• Inefficient Management of Global Supply Chain: South Asia’s international trade integration is lower than the global average, and it is way less integrated into global value chains compared to East Asia. The countries have abysmally low exports due to the low productivity of many countries in this region.
  • Economic Disparities: Significant economic disparities between countries in the region make it difficult to establish a level playing field for trade and investment.

Way Forward

  • Political stability: In order to strengthen South Asia’s regional identity and growth as a region, it is necessary for all countries in the region to have political stability, a decent economic growth rate and a feeling of mutual benefit.
  • Strengthening Existing Associations: Existing associations like the South Asian Association for Regional Cooperation (SAARC) haven’t been able to significantly advance regional cooperation here.
  • Delinking domestic sentiments from the economic rationale, and engaging in diplomacy to allay concerns should be the way forward for South Asian countries which do have qualms about the integration.
  • Delink PM’s presence at the SAARC summit (next in Pakistan): instead have the President or the Vice-President represent India.

A quid pro quo could even see Pakistan send a replacement for its Prime Minister to the SCO Heads of State summit due to be held in India in June.

  • whole of region” approach: The solution to the problems of air pollution lies in a “whole of region” approach. South Asian countries should begin talks between scientists, officials and leaders to create a mechanism for the cooperative management of air pollution.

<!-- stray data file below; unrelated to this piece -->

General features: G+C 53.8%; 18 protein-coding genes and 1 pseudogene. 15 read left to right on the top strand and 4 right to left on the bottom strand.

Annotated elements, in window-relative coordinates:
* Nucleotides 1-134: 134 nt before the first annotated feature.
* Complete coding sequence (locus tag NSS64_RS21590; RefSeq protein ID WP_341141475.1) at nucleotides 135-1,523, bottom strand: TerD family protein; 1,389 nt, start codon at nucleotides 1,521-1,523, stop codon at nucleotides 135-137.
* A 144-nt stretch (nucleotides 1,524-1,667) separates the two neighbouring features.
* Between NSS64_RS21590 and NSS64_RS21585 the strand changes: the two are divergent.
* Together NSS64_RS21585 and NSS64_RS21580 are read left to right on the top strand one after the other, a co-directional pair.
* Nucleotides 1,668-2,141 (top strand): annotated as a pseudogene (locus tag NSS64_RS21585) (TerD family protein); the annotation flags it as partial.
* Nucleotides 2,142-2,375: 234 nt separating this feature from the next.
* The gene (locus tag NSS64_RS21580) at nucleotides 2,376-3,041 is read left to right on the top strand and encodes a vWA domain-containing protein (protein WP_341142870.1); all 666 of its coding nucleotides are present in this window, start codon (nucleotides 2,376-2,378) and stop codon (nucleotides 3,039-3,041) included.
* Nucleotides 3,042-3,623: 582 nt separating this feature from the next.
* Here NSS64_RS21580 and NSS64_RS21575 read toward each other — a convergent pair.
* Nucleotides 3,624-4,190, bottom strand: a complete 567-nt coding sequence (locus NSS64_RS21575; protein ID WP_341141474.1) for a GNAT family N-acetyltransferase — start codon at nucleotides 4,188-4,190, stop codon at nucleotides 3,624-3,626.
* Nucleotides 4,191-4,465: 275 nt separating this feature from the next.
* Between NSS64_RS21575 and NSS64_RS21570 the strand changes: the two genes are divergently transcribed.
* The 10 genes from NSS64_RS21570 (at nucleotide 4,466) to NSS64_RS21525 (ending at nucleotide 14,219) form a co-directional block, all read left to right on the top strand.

• Towards Self-Reliant South Asia: Self-reliance of South Asia ranges from offers of freer transit trade through the region, the development of supply and logistic chains, digital data interchange, single-window and digitized clearance systems, risk assessment and minimisation measures, wider use of trade lines of credit (presently abysmally low), denser connectivity, smoother cross-border inspections.
  • Countering Terrorism: Countries in the region needs to improve their cooperation on intelligence sharing and law enforcement, in order to more effectively target terrorist networks and disrupt their operations.

In any case, it is necessary for the future to boost South Asian cooperation, and to effectively deal with issues such as health, energy, women’s rights, security, and terrorism.

To reject the idea of a unified South Asia as a region would mean a missed opportunity, with repercussions more direr than those that come from the poisoned air the region breathes today.


Keywords: GS Paper –2 India and its Neighbourhood, Groupings & Agreements Involving India and/or Affecting India's Interests
Daily Current Affairs


In News

India’s introduction of a series of Quality Control Orders (QCO) to rein in a Chinese import surge and boost exports to western markets is facing objections at the World Trade Organization (WTO) and from domestic manufacturers seeking more time to adjust.

About the News,

India has brought a slew of products including toys, machinery safety equipment, pressure cookers, ACs, and chemicals under compulsory certification.

  • Objections from WTO
    • Technical regulation implemented through QCOs and Compulsory Registration Orders (CRO) should be on the grounds of
      • health,
      • safety,
      • environment,
      • deceptive trade practice or
      • National security.
    • If they are not on these grounds they can be challenged at WTO as being trade restrictive.
  • Objections from domestic manufacturers
    • Implementing the QCO on such short notice could destroy the already-stressed export value chain. As per the Confederation of the Indian Textiles Industry, Government gave only 30 days to the industry to comply with QCO on viscose staple fibers.